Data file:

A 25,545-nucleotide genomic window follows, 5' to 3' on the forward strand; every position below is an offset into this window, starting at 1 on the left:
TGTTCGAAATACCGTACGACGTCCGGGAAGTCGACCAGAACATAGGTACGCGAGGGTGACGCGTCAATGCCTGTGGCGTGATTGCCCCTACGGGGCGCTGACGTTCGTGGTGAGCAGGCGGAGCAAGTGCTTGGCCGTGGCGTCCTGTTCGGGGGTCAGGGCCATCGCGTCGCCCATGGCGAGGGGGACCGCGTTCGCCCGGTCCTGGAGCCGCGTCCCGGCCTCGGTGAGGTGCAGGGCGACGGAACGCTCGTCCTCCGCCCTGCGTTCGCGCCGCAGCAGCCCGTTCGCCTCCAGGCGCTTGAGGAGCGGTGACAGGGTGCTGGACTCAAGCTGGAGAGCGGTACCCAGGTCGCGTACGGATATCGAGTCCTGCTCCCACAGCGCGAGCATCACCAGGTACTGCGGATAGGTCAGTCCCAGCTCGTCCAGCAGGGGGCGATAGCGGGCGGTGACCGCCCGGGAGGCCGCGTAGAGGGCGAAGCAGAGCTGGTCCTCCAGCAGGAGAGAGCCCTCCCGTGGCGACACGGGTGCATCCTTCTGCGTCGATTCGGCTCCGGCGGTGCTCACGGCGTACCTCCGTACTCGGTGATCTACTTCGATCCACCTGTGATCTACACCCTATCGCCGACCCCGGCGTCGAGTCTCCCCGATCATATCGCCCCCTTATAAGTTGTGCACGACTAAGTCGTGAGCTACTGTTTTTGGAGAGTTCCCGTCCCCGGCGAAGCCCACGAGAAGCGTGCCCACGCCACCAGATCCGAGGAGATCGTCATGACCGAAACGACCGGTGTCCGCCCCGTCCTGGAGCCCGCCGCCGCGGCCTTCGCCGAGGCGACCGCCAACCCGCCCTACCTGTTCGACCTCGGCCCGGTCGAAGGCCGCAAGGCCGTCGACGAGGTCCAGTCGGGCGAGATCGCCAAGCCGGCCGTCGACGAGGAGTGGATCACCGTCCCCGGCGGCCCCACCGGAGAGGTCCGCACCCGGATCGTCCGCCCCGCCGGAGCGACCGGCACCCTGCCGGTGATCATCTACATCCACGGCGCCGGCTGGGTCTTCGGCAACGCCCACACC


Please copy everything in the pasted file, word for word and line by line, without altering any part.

A 25,545-nucleotide genomic window follows, 5' to 3' on the forward strand; every position below is an offset into this window, starting at 1 on the left:
TGTTCGAAATACCGTACGACGTCCGGGAAGTCGACCAGAACATAGGTACGCGAGGGTGACGCGTCAATGCCTGTGGCGTGATTGCCCCTACGGGGCGCTGACGTTCGTGGTGAGCAGGCGGAGCAAGTGCTTGGCCGTGGCGTCCTGTTCGGGGGTCAGGGCCATCGCGTCGCCCATGGCGAGGGGGACCGCGTTCGCCCGGTCCTGGAGCCGCGTCCCGGCCTCGGTGAGGTGCAGGGCGACGGAACGCTCGTCCTCCGCCCTGCGTTCGCGCCGCAGCAGCCCGTTCGCCTCCAGGCGCTTGAGGAGCGGTGACAGGGTGCTGGACTCAAGCTGGAGAGCGGTACCCAGGTCGCGTACGGATATCGAGTCCTGCTCCCACAGCGCGAGCATCACCAGGTACTGCGGATAGGTCAGTCCCAGCTCGTCCAGCAGGGGGCGATAGCGGGCGGTGACCGCCCGGGAGGCCGCGTAGAGGGCGAAGCAGAGCTGGTCCTCCAGCAGGAGAGAGCCCTCCCGTGGCGACACGGGTGCATCCTTCTGCGTCGATTCGGCTCCGGCGGTGCTCACGGCGTACCTCCGTACTCGGTGATCTACTTCGATCCACCTGTGATCTACACCCTATCGCCGACCCCGGCGTCGAGTCTCCCCGATCATATCGCCCCCTTATAAGTTGTGCACGACTAAGTCGTGAGCTACTGTTTTTGGAGAGTTCCCGTCCCCGGCGAAGCCCACGAGAAGCGTGCCCACGCCACCAGATCCGAGGAGATCGTCATGACCGAAACGACCGGTGTCCGCCCCGTCCTGGAGCCCGCCGCCGCGGCCTTCGCCGAGGCGACCGCCAACCCGCCCTACCTGTTCGACCTCGGCCCGGTCGAAGGCCGCAAGGCCGTCGACGAGGTCCAGTCGGGCGAGATCGCCAAGCCGGCCGTCGACGAGGAGTGGATCACCGTCCCCGGCGGCCCCACCGGAGAGGTCCGCACCCGGATCGTCCGCCCCGCCGGAGCGACCGGCACCCTGCCGGTGATCATCTACATCCACGGCGCCGGCTGGGTCTTCGGCAACGCCCACACC